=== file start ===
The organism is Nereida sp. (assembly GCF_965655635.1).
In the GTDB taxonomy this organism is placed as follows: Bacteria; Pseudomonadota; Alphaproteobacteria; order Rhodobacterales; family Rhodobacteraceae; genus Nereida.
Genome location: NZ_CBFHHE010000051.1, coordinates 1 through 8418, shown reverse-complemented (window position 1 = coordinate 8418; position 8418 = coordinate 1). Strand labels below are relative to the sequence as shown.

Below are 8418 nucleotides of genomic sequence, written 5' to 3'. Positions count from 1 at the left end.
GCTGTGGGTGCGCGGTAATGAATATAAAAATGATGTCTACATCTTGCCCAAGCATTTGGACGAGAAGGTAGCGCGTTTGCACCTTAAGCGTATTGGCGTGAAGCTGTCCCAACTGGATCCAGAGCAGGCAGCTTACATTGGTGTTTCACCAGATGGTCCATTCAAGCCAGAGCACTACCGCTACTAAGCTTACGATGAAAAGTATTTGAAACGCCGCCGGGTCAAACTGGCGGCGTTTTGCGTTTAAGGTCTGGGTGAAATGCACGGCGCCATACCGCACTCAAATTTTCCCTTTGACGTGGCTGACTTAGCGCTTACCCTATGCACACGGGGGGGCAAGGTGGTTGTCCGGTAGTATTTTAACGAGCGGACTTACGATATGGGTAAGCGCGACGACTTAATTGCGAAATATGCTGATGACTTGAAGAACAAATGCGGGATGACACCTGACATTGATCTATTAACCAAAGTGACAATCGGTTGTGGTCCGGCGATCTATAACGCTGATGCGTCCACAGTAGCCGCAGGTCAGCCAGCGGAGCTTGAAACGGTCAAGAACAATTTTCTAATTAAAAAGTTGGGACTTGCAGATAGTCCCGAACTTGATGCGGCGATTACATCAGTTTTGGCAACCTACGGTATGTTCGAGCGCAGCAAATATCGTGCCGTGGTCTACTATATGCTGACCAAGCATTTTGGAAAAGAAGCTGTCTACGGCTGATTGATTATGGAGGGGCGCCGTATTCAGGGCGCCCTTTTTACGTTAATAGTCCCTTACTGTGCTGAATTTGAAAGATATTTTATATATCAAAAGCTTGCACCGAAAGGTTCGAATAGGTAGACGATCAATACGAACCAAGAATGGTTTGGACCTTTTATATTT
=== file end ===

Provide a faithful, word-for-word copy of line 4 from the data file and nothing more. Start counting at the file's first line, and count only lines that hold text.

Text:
Below are 8418 nucleotides of genomic sequence, written 5' to 3'. Positions count from 1 at the left end.